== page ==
• I hate that the six-game winning streak got me taking this stupid team more seriously than I’d ever planned on in 2011. As Joey “The Lips” Fagan tried to console Jimmy Rabbitte at the end of The Commitments, they raised my expectations of life and lifted my horizons…at least enough to make me think we were gonna ditch fifth place for the foreseeable future. Well, even that much hasn’t transpired. Fuck!
• I hate that the six-game winning streak was built on a foundation of hay. The Mets took one from the lousy Astros, three from the lousy Diamondbacks and two from the lousy Nationals before the lousy Nationals took one from us. You play who you play, I always say, but the Mets don’t seem to beat anybody who’s capable of sustaining superior play. They’re 8-7 against sub-.500 outfits and 3-10 against the thus far good squads. It’s eerily and unsatisfyingly reminiscent of how the Mets conducted themselves from June 11 through October 3 of 2010: 12-1 versus absolute dregs Baltimore, Cleveland and Pittsburgh, 35-54 versus all other comers. The Mets are the weasely third-graders who stick it to the first-graders just coming back from shingles, and can’t do a thing with the rest of the third grade.
Anything else to get my hate on? Oh, let’s see, I hate that…
the Phillies continue to have a nicer ballpark than we do;
that the character-starved people  (with the occasional Well-Meaning exception) who get to go to that ballpark leave it, as a rule, feeling just super;
that Charlie Manuel obviously had no compunction about letting Halladay bat in the bottom of the seventh of a tie game — as it should be, but it’s become so goddamn rare that it’s almost shocking;
that Buchholz can get Polanco out and Polanco still produces the eventual winning RBI;
that the whole world stops spinning and lefties have to be retrieved from under rocks the moment Ryan Howard shows his face/arms;
that Wilson Valdez has managed to make Chase Utley’s absence almost incidental;
that Vance Worley, Joe Grahe and Darrin Winston combined to shut us out for eight innings Friday night;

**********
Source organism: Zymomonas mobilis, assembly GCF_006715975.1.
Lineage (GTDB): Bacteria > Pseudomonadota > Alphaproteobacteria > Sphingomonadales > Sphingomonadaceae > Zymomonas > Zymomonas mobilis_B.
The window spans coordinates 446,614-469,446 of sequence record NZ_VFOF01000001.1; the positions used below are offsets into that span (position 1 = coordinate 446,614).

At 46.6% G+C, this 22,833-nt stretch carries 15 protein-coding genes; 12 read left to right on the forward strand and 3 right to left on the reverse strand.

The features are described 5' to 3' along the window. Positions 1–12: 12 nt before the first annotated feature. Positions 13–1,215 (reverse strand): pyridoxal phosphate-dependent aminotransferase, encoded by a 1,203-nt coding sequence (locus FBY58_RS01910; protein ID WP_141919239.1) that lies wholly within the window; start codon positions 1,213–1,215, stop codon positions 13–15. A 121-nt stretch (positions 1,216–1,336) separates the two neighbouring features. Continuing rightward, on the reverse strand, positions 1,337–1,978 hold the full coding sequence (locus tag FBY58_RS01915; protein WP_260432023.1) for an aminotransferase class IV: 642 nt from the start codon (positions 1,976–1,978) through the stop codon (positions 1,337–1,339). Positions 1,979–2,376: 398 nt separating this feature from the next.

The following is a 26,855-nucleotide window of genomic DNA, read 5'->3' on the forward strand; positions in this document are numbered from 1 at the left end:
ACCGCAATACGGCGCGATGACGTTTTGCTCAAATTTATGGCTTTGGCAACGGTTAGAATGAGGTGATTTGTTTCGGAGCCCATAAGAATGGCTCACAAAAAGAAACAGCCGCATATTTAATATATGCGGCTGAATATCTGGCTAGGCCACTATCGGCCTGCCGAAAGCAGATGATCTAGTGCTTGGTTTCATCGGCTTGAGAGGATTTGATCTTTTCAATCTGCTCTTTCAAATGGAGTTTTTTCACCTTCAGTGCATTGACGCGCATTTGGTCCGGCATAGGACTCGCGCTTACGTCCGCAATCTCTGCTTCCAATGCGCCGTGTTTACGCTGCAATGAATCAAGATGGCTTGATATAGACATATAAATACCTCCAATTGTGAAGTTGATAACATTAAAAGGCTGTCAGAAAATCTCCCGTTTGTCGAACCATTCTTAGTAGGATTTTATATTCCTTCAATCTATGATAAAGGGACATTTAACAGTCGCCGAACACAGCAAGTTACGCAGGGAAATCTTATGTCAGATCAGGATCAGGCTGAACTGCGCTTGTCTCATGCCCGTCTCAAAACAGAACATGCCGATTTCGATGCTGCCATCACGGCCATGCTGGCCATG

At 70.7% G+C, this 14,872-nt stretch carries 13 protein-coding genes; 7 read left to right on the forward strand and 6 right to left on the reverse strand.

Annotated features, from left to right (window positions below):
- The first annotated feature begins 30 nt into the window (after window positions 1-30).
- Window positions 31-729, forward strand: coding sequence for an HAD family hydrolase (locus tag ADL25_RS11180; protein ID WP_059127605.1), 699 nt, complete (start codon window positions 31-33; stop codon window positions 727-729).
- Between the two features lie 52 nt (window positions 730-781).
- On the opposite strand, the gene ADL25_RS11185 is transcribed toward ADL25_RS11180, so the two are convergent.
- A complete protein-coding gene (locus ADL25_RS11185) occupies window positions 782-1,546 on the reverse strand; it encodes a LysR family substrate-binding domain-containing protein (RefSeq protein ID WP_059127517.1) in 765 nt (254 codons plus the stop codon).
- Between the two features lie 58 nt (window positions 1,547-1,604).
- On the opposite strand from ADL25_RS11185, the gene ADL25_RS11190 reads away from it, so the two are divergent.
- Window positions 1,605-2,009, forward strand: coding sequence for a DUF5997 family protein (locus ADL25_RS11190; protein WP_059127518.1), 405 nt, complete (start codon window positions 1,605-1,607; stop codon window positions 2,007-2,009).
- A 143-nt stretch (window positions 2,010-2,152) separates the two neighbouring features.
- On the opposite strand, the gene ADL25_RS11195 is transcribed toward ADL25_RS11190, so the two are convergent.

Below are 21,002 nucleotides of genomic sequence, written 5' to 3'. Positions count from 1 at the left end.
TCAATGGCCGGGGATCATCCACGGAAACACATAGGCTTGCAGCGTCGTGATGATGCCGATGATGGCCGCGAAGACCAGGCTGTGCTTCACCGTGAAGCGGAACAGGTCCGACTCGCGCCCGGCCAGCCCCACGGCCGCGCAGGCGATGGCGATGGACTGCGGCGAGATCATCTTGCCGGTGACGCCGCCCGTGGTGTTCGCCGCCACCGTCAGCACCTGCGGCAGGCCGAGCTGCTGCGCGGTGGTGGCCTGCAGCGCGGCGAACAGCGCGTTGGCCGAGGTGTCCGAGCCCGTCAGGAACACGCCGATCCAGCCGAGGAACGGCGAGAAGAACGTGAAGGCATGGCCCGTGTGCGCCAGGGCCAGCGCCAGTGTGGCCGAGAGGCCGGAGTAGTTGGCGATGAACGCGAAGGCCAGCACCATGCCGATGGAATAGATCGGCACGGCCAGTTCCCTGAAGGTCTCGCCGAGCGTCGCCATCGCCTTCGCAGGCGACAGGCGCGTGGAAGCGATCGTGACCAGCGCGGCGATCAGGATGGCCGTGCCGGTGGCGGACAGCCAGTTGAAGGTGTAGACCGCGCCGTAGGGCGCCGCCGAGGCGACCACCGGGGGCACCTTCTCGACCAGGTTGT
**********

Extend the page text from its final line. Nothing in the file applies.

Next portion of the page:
that they don’t miss fifth starters nor two closers;
that Willie Harris is a no-tool threat coming off the bench;
that Willie Harris isn’t given every opportunity to pal around with his buddies  in our nation’s capital;
that Ike Davis doesn’t know better than to swing at first pitches with runners on base;
that the Mets didn’t see Ball One until their tenth batter;
that there are still tailors who lovingly hand-craft double play balls and they all work for Roy Halladay;
that Fox chooses to save money by refusing to employ a professional play-by-play announcer and instead uses apparent contest-winner or obvious nepotee Matt Vasgersian to fill the spaces between Tim McCarver;
that the Mets continue to punish us by sticking us with Wayne Hagin;
and that exactly one-sixth of the season is in the books, we’ve had a lovely hot streak, yet we’re still a basement-dwelling 11-16 unit that might get better for a spell but will most likely revert to form, and whatever portion of the summer isn’t wasted worrying and wondering about which big contract will be traded — and for what — will be given over to teasing us with Matt Harvey  or whoever because all this team has going for it is a vague notion that the future will beat the present all while the present proves it has a perverse talent for sticking around clear to the end of September.
Other than that, good game.